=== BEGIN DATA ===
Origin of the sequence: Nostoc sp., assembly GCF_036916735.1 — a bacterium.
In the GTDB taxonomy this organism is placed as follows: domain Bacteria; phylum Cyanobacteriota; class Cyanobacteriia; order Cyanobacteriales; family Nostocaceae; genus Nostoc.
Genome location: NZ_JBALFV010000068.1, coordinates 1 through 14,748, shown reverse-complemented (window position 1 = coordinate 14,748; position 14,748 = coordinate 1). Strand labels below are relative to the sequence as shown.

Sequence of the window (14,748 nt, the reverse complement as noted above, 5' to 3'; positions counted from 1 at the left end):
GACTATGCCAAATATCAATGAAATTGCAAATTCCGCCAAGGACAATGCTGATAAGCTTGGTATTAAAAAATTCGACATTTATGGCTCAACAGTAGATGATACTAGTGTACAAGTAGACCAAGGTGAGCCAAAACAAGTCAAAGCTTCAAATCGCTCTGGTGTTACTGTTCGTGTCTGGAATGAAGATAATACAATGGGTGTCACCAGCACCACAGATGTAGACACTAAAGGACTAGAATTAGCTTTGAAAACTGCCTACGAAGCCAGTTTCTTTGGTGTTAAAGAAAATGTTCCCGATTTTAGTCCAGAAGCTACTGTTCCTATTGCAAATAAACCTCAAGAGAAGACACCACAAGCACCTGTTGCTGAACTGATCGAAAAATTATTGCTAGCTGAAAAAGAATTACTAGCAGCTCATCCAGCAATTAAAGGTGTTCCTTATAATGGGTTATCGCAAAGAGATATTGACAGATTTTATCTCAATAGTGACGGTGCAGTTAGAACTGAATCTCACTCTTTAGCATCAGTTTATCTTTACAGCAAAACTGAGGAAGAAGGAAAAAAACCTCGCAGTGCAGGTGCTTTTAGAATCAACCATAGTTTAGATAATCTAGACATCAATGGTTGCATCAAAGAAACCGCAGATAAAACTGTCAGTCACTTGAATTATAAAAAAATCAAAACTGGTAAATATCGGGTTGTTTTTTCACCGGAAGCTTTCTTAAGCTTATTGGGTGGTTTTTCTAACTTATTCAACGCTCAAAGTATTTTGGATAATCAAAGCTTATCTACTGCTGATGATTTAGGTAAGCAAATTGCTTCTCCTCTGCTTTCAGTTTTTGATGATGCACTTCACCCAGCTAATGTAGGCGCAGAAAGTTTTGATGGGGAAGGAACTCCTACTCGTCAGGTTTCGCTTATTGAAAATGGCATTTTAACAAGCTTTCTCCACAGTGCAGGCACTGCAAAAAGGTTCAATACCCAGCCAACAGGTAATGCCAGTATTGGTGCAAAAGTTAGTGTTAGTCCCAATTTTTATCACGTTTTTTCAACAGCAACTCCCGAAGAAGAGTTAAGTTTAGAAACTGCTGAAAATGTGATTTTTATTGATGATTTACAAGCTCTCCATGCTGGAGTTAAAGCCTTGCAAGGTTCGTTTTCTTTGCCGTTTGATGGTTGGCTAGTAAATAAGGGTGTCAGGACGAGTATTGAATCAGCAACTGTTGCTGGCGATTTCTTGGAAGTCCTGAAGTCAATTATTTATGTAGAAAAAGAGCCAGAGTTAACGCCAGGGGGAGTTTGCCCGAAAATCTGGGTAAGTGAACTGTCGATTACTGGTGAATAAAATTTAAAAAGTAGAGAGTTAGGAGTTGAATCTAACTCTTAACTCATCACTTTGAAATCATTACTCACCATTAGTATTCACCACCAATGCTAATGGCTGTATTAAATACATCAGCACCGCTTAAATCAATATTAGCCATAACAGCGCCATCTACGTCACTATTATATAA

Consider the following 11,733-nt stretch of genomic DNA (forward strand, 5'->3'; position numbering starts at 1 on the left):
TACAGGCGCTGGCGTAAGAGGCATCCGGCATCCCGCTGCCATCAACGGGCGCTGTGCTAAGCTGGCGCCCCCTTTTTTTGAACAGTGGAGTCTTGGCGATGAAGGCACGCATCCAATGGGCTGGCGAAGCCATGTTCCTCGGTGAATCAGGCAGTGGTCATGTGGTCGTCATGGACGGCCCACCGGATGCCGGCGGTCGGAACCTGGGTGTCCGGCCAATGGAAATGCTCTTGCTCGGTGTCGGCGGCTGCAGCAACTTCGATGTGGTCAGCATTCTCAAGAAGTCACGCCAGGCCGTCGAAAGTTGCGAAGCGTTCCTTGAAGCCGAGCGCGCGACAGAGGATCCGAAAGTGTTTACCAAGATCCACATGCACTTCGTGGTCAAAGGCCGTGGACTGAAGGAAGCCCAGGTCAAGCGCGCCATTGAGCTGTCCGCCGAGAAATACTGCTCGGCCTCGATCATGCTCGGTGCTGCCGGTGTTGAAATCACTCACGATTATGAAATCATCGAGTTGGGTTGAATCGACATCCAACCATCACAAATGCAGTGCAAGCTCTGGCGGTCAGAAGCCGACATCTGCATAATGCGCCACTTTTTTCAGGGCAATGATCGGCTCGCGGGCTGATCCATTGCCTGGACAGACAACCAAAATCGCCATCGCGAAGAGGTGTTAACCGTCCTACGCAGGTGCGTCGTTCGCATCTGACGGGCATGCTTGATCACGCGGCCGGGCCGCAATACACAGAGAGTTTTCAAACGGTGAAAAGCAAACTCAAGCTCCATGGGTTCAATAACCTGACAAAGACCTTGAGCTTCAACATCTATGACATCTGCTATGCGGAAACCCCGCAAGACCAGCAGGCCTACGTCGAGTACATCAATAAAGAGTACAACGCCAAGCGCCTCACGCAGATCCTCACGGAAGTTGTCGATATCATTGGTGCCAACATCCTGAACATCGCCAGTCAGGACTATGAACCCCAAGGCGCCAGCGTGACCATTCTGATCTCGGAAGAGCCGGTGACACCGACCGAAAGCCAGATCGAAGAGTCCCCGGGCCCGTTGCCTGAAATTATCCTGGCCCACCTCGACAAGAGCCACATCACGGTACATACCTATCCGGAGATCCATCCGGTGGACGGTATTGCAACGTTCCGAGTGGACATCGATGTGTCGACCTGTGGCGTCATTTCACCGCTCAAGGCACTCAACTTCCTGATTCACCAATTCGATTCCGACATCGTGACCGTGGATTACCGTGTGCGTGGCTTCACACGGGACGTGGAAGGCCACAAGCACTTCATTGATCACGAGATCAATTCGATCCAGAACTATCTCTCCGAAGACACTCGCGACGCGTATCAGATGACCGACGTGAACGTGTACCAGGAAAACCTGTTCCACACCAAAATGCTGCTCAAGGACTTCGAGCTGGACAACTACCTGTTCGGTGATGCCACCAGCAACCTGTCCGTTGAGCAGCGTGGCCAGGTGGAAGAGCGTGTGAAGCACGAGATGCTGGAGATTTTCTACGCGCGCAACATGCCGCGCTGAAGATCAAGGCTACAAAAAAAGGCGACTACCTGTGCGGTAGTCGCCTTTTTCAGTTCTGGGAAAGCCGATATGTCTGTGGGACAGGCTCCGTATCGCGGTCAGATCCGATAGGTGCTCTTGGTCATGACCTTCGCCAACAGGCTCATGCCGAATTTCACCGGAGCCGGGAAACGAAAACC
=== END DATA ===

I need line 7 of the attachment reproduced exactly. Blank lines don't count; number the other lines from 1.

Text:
TACAGGCGCTGGCGTAAGAGGCATCCGGCATCCCGCTGCCATCAACGGGCGCTGTGCTAAGCTGGCGCCCCCTTTTTTTGAACAGTGGAGTCTTGGCGATGAAGGCACGCATCCAATGGGCTGGCGAAGCCATGTTCCTCGGTGAATCAGGCAGTGGTCATGTGGTCGTCATGGACGGCCCACCGGATGCCGGCGGTCGGAACCTGGGTGTCCGGCCAATGGAAATGCTCTTGCTCGGTGTCGGCGGCTGCAGCAACTTCGATGTGGTCAGCATTCTCAAGAAGTCACGCCAGGCCGTCGAAAGTTGCGAAGCGTTCCTTGAAGCCGAGCGCGCGACAGAGGATCCGAAAGTGTTTACCAAGATCCACATGCACTTCGTGGTCAAAGGCCGTGGACTGAAGGAAGCCCAGGTCAAGCGCGCCATTGAGCTGTCCGCCGAGAAATACTGCTCGGCCTCGATCATGCTCGGTGCTGCCGGTGTTGAAATCACTCACGATTATGAAATCATCGAGTTGGGTTGAATCGACATCCAACCATCACAAATGCAGTGCAAGCTCTGGCGGTCAGAAGCCGACATCTGCATAATGCGCCACTTTTTTCAGGGCAATGATCGGCTCGCGGGCTGATCCATTGCCTGGACAGACAACCAAAATCGCCATCGCGAAGAGGTGTTAACCGTCCTACGCAGGTGCGTCGTTCGCATCTGACGGGCATGCTTGATCACGCGGCCGGGCCGCAATACACAGAGAGTTTTCAAACGGTGAAAAGCAAACTCAAGCTCCATGGGTTCAATAACCTGACAAAGACCTTGAGCTTCAACATCTATGACATCTGCTATGCGGAAACCCCGCAAGACCAGCAGGCCTACGTCGAGTACATCAATAAAGAGTACAACGCCAAGCGCCTCACGCAGATCCTCACGGAAGTTGTCGATATCATTGGTGCCAACATCCTGAACATCGCCAGTCAGGACTATGAACCCCAAGGCGCCAGCGTGACCATTCTGATCTCGGAAGAGCCGGTGACACCGACCGAAAGCCAGATCGAAGAGTCCCCGGGCCCGTTGCCTGAAATTATCCTGGCCCACCTCGACAAGAGCCACATCACGGTACATACCTATCCGGAGATCCATCCGGTGGACGGTATTGCAACGTTCCGAGTGGACATCGATGTGTCGACCTGTGGCGTCATTTCACCGCTCAAGGCACTCAACTTCCTGATTCACCAATTCGATTCCGACATCGTGACCGTGGATTACCGTGTGCGTGGCTTCACACGGGACGTGGAAGGCCACAAGCACTTCATTGATCACGAGATCAATTCGATCCAGAACTATCTCTCCGAAGACACTCGCGACGCGTATCAGATGACCGACGTGAACGTGTACCAGGAAAACCTGTTCCACACCAAAATGCTGCTCAAGGACTTCGAGCTGGACAACTACCTGTTCGGTGATGCCACCAGCAACCTGTCCGTTGAGCAGCGTGGCCAGGTGGAAGAGCGTGTGAAGCACGAGATGCTGGAGATTTTCTACGCGCGCAACATGCCGCGCTGAAGATCAAGGCTACAAAAAAAGGCGACTACCTGTGCGGTAGTCGCCTTTTTCAGTTCTGGGAAAGCCGATATGTCTGTGGGACAGGCTCCGTATCGCGGTCAGATCCGATAGGTGCTCTTGGTCATGACCTTCGCCAACAGGCTCATGCCGAATTTCACCGGAGCCGGGAAACGAAAACC